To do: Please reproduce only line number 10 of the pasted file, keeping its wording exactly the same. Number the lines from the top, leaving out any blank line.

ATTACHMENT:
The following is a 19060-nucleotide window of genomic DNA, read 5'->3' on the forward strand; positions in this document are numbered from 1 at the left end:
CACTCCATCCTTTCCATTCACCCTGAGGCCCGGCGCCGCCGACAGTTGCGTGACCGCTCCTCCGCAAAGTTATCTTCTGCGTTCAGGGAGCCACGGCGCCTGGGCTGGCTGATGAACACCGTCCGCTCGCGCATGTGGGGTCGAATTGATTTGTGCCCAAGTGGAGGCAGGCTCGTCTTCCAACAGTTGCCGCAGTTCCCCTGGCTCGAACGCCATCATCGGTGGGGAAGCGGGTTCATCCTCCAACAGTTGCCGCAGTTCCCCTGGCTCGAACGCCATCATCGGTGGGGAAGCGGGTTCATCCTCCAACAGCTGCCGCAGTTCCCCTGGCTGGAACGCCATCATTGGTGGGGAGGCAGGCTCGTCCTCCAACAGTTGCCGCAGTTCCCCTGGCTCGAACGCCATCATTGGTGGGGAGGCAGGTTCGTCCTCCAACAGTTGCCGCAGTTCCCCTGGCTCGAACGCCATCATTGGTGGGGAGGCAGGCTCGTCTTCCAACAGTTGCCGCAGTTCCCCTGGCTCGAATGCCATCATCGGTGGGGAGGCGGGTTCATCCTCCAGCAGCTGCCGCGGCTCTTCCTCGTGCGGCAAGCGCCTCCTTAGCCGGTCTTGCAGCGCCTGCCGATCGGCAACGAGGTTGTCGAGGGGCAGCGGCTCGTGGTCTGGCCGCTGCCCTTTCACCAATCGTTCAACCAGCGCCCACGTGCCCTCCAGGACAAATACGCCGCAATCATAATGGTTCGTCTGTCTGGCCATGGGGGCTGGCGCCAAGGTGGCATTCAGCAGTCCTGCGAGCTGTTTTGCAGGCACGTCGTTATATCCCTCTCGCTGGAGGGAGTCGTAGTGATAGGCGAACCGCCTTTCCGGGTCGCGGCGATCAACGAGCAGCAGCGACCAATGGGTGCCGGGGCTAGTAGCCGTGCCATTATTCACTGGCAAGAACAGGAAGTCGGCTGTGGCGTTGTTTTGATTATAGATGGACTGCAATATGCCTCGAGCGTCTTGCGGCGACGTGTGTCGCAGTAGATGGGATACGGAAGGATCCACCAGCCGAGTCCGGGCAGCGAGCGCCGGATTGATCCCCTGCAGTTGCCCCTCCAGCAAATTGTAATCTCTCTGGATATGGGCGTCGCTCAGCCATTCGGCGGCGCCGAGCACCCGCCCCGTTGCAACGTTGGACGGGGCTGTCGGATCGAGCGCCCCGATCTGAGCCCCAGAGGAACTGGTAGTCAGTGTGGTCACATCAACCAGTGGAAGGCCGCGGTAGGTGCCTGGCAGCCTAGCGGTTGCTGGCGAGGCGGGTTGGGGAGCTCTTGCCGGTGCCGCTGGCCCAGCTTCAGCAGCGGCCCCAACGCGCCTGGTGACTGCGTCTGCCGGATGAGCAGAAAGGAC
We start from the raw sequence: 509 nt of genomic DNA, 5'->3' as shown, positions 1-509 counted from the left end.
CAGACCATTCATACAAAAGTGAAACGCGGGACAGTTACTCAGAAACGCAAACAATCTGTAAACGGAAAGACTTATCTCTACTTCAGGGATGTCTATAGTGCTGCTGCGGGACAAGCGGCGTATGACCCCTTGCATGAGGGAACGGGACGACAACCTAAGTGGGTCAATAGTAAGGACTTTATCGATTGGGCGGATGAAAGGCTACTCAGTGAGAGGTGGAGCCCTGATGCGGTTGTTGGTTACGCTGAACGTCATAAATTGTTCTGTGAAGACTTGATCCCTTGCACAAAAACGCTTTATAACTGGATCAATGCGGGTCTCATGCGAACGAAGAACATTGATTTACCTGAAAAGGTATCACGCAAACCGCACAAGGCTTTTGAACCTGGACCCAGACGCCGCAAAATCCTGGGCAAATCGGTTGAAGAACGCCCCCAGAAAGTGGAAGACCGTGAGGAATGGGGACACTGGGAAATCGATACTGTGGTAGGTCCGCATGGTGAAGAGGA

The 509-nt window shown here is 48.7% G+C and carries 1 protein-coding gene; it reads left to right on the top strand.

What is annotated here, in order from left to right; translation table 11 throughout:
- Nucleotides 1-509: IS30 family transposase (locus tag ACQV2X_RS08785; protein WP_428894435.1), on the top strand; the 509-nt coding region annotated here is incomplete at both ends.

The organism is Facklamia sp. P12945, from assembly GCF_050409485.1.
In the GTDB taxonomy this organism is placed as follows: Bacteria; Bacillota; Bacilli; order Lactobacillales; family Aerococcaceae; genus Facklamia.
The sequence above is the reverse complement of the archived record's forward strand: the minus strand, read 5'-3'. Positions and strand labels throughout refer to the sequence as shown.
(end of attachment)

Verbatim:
The sequence above is the reverse complement of the archived record's forward strand: the minus strand, read 5'-3'. Positions and strand labels throughout refer to the sequence as shown.